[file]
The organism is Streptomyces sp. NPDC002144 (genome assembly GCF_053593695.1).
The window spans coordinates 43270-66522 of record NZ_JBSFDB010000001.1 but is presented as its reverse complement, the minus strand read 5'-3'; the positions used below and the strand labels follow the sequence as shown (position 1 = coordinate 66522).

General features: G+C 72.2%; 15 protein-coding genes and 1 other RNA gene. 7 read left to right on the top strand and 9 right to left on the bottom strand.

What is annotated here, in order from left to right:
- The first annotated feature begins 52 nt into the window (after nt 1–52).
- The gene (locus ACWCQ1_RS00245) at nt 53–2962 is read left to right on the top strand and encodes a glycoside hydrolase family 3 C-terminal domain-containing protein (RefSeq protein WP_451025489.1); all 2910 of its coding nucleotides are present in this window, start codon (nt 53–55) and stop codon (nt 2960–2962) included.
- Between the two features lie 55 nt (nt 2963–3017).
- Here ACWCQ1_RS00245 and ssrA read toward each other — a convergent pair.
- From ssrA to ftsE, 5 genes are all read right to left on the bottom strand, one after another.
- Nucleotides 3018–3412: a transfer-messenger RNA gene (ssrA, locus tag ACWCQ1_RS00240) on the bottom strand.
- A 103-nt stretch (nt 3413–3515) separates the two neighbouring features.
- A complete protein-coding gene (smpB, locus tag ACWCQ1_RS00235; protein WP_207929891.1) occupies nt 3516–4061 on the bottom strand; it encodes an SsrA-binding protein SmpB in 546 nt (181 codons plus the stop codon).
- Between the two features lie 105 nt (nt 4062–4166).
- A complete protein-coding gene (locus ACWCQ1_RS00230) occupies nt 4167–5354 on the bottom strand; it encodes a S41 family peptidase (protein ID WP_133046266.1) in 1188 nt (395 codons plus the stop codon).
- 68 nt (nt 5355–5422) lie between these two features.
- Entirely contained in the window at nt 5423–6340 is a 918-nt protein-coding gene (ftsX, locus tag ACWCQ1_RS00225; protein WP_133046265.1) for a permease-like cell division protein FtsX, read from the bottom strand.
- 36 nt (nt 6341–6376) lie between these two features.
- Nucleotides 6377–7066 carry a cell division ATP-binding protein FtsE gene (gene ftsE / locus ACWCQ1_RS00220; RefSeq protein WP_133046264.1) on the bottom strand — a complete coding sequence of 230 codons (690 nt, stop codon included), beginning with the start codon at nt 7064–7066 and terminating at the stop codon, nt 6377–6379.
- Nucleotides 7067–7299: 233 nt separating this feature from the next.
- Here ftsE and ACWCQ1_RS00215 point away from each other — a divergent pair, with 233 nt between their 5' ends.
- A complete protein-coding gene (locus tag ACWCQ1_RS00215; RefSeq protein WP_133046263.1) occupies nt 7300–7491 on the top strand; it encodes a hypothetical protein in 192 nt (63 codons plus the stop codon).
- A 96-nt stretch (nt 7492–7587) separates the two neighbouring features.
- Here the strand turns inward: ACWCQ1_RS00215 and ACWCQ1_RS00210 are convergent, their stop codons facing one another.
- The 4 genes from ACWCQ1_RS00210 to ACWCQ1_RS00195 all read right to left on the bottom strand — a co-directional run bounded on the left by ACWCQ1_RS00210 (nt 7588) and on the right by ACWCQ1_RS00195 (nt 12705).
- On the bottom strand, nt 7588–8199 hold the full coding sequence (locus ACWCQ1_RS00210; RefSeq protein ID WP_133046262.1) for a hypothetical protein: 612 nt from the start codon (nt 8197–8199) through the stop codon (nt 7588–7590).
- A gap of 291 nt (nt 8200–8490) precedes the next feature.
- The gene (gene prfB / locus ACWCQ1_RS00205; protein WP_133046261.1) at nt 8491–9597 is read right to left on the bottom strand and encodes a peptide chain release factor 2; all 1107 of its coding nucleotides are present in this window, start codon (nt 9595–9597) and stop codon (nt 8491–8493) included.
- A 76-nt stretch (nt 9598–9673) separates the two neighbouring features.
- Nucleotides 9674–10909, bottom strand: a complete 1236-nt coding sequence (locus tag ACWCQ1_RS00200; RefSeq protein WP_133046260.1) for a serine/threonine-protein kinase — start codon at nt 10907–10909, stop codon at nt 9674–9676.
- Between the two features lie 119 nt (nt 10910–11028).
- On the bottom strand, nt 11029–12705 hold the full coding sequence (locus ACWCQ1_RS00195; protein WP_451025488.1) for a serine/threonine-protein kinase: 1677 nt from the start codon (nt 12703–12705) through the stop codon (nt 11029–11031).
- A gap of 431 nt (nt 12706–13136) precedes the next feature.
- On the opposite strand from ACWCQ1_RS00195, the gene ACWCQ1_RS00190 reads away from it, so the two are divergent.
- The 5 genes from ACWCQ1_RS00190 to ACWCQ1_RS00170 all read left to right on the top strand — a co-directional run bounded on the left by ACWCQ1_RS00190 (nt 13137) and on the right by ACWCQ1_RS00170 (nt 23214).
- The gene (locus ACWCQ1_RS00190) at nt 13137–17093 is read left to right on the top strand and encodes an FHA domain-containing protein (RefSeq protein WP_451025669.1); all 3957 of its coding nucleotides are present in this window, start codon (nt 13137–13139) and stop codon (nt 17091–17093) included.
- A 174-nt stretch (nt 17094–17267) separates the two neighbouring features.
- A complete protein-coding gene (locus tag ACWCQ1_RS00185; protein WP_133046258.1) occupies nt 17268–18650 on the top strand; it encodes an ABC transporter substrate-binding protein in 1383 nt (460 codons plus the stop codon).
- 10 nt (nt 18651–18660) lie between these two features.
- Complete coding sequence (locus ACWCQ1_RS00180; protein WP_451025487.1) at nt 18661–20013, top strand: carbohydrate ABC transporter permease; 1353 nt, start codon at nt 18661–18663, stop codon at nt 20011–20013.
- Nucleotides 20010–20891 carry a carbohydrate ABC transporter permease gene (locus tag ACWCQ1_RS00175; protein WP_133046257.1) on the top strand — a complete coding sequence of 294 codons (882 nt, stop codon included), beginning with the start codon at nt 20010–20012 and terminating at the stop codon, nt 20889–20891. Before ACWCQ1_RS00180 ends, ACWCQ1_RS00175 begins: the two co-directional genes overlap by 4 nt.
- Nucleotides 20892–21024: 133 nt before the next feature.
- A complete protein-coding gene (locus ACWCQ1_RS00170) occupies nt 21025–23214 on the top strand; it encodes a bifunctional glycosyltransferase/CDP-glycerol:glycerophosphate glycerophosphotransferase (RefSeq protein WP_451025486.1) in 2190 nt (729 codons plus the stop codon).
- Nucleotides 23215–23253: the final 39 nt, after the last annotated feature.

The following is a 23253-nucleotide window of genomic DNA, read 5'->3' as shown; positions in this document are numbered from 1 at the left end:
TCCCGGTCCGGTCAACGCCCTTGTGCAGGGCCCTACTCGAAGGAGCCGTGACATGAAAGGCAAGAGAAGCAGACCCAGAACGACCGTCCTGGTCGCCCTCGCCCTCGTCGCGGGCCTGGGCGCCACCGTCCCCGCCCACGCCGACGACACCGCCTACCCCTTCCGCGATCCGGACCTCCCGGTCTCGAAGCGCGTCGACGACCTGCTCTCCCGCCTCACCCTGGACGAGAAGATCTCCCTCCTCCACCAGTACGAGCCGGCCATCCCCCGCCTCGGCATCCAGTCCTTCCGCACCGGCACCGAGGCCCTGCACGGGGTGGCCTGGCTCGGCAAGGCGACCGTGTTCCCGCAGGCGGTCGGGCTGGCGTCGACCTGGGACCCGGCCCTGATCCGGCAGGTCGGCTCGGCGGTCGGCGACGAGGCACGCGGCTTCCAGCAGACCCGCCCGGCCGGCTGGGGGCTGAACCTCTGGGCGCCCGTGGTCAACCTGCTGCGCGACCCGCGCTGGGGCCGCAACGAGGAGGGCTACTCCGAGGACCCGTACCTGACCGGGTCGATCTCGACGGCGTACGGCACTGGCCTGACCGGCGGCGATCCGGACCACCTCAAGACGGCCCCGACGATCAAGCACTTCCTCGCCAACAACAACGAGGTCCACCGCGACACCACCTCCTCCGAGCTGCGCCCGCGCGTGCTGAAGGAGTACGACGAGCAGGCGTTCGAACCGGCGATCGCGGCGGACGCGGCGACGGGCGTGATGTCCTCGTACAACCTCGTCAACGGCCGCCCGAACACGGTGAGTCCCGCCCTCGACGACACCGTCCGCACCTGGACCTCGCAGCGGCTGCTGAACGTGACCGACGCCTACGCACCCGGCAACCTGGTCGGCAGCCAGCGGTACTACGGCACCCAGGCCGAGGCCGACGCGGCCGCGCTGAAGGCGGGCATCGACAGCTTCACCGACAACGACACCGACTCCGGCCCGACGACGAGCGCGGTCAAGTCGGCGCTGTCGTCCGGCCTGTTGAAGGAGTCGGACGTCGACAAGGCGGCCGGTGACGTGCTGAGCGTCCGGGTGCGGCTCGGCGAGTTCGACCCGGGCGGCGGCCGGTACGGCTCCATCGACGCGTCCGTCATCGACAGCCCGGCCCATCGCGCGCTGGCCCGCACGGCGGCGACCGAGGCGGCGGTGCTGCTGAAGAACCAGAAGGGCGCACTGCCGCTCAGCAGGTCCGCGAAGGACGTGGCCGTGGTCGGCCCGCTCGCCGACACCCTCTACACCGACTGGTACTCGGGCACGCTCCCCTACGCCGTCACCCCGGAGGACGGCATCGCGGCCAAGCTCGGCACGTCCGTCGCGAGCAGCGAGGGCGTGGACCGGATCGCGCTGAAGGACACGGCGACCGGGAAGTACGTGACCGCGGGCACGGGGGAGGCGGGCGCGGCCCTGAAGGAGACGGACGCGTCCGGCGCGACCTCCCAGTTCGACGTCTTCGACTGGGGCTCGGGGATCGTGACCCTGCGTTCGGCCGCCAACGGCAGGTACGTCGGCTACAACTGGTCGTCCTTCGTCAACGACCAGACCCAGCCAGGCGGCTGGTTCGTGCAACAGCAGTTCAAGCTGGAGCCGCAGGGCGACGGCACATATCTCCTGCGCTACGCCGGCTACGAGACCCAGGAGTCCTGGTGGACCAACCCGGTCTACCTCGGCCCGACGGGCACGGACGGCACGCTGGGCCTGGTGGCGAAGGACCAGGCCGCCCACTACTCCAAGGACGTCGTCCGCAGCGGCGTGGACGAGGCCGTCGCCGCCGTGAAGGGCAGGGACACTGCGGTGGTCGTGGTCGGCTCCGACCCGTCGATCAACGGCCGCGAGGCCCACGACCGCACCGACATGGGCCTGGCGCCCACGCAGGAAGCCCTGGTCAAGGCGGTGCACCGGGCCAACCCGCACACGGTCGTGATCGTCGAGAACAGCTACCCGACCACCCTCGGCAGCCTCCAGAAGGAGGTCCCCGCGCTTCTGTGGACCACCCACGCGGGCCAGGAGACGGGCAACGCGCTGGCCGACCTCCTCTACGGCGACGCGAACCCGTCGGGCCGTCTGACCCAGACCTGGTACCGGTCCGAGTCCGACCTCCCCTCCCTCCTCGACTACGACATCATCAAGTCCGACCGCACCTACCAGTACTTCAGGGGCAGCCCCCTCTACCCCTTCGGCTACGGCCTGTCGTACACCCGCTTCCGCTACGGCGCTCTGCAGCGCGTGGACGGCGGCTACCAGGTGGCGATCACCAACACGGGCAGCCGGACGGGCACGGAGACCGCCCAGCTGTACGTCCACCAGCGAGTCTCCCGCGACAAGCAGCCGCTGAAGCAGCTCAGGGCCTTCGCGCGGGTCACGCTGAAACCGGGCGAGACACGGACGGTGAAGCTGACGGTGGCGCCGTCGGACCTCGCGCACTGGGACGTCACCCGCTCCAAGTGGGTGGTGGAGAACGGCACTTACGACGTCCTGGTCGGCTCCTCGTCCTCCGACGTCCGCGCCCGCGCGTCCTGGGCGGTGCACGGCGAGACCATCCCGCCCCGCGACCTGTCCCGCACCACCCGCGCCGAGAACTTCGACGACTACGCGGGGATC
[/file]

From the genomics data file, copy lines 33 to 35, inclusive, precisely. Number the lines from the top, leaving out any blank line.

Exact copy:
- On the opposite strand from ACWCQ1_RS00195, the gene ACWCQ1_RS00190 reads away from it, so the two are divergent.
- The 5 genes from ACWCQ1_RS00190 to ACWCQ1_RS00170 all read left to right on the top strand — a co-directional run bounded on the left by ACWCQ1_RS00190 (nt 13137) and on the right by ACWCQ1_RS00170 (nt 23214).
- The gene (locus ACWCQ1_RS00190) at nt 13137–17093 is read left to right on the top strand and encodes an FHA domain-containing protein (RefSeq protein WP_451025669.1); all 3957 of its coding nucleotides are present in this window, start codon (nt 13137–13139) and stop codon (nt 17091–17093) included.